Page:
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  1. #1
    Orbit v2 Orbit v2 is offline

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    Conned - what the Germans think of us

    ‘Conned’: a German view of Ireland - European News | Latest News from Across Europe | The Irish Times - Sat, Jul 06, 2013

    The truth about what happened to this country is bad enough without having to fall back on the lazy unchallenged assertions in this piece originally published in the German Sueddeutsche Zeitung last weekend, reprinted in today's Irish Times. There isn't a single alternative or opposing view expressed in it. The author tried to contact Tony O'Reilly (of Providence Resources) apparently and didn't bother contacting anyone else it seems, when O'Reilly didn't reply. The enormity of what actually did happen to our banks, is obviously sufficient to view other controversial issues with a particular slant - a slant that it has to be said is widely expressed on the Internet (on sites like this), but I think the readers of Sueddeutsche Zeitung deserve a bit better than that.

    Here are a few facts that the author might not know, but which would have exposed the issues raised as somewhat more complex than how he presented them.

    The big difference between Ireland and Norway with respect to oil, is not the licensing regimes. It is the fact that Norway had lots of oil in locations easy to extract, whereas Ireland's unknown amount of oil (none of which has been extracted) is in locations where it's very difficult to extract.
    Even the oil companies concede that Ireland is surrounded by massive riches.
    Who would this be now? Providence Resources pumping up their own finding because they need investment? Because nobody else is saying that.

    Ireland also has a legacy of over 100 dry exploration wells requiring more generous terms to kick-start an exploration industry. It's all very well for some commentators like Fintan O'Toole to argue we should leave the oil in the ground. While that is an arguable position, there can't really be any debate until we get past the lies and disinformation.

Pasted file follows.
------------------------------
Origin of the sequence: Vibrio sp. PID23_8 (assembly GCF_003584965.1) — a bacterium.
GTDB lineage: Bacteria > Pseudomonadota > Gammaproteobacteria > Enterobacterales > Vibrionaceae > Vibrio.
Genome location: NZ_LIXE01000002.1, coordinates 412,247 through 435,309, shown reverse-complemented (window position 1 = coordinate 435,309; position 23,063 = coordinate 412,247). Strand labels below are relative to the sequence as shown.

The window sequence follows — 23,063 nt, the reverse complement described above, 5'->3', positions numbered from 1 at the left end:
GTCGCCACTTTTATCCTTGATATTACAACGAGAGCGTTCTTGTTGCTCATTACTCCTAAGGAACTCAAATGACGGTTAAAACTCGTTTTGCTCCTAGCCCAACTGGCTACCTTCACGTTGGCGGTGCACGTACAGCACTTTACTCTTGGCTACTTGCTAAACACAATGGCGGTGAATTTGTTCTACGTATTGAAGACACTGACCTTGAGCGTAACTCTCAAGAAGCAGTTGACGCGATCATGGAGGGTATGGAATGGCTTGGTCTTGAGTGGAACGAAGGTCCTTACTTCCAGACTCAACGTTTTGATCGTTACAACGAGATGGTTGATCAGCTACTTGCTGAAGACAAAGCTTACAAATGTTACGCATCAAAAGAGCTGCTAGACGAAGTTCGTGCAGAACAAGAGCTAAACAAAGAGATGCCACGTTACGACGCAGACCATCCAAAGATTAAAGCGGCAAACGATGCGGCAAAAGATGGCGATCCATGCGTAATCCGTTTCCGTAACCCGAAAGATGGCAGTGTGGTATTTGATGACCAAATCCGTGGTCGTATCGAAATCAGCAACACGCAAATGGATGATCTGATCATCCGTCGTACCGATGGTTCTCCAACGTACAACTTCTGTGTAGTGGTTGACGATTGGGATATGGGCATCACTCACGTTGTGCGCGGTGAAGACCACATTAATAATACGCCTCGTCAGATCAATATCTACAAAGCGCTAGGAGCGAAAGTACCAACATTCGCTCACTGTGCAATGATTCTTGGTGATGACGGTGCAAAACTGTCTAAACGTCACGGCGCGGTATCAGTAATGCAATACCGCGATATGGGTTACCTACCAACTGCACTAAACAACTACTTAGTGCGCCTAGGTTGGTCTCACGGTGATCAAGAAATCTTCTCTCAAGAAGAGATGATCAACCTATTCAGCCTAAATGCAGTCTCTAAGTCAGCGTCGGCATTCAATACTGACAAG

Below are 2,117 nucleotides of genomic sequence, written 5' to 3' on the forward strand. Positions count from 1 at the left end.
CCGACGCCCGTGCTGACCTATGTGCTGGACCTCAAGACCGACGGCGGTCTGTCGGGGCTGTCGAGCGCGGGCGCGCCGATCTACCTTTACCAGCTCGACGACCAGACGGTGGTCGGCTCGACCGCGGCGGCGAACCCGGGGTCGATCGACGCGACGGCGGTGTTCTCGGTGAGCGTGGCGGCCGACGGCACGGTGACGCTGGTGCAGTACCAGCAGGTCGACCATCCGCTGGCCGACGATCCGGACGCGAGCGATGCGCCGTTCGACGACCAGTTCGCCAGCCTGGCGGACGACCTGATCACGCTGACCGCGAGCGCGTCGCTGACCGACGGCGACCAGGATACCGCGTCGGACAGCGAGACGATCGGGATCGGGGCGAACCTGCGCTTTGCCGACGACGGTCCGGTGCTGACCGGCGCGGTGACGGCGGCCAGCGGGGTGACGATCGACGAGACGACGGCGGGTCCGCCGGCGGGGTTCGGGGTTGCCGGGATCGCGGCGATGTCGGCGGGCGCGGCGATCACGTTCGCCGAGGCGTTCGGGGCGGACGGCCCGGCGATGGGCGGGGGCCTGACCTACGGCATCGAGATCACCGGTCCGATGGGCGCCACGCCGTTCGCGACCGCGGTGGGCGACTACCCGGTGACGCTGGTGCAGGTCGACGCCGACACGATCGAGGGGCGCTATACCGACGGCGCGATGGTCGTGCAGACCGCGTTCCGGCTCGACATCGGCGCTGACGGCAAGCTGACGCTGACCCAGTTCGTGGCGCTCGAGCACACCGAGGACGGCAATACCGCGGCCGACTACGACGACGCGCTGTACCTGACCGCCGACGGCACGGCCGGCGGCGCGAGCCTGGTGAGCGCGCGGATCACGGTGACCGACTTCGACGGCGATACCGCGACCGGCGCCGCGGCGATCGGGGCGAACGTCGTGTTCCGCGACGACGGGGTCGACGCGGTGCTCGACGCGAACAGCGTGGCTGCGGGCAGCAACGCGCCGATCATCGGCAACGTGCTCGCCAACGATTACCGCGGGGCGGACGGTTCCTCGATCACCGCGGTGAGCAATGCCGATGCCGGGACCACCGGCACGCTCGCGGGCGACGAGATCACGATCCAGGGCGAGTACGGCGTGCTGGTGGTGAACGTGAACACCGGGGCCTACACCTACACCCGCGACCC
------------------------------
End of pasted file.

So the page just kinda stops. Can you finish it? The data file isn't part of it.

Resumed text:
The author quoted a fisherman in relation to the loss of fishing resources when we joined the EU. It's probably true that the Irish fishing industry was sacrificed in favour of other sectors like agriculture. But, it's another thing entirely to make questionable (and almost certainly wrong) comparisons between the amount of money we lost over fishing, and the amount we gained from the EU.

    Lastly, the banking crisis is not the worst thing happening to Ireland right now. Two thirds of the increase in our national debt will be due to borrowing money to fund entitlement spending since the crisis begun, and only one third of it due to the banking catastrophe. This more than anything probably explains the the docility of our reaction to the crisis (so far). Simply put, there hasn't been large scale austerity in this country.

    If anyone has been 'conned' here, it's the German readers of Sueddeutsche Zeitung. They'll have to go somewhere else for better analysis of Ireland's troubles.
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  2. #2
    stakerwallace stakerwallace is offline

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    Rename your post to what the Sueddeutsche Zeitung thinks about Ireland.
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  3. #3
    LamportsEdge LamportsEdge is offline
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    'Only a third of our debt being due to the banking catastrophe'. So casual. The Zeitung piece in my opinion is very accurate and points to the Irish people being conned by a kleptocracy. I agree with them.

    As for Providence Oil are you aware of the system of deferred taxation Providence and other companies in this area use?